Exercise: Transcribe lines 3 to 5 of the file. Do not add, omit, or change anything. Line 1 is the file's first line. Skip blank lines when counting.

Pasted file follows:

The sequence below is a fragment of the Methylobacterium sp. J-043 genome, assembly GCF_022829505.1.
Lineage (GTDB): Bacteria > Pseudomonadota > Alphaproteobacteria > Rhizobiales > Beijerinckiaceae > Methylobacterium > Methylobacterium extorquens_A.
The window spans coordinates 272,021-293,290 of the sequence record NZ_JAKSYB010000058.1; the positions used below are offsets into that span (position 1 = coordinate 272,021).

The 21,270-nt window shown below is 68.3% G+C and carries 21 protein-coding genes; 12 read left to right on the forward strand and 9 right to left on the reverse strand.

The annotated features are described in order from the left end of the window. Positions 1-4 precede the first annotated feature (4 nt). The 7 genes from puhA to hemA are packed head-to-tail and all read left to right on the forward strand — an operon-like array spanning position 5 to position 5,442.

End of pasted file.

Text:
The window spans coordinates 272,021-293,290 of the sequence record NZ_JAKSYB010000058.1; the positions used below are offsets into that span (position 1 = coordinate 272,021).

The 21,270-nt window shown below is 68.3% G+C and carries 21 protein-coding genes; 12 read left to right on the forward strand and 9 right to left on the reverse strand.

The annotated features are described in order from the left end of the window. Positions 1-4 precede the first annotated feature (4 nt). The 7 genes from puhA to hemA are packed head-to-tail and all read left to right on the forward strand — an operon-like array spanning position 5 to position 5,442.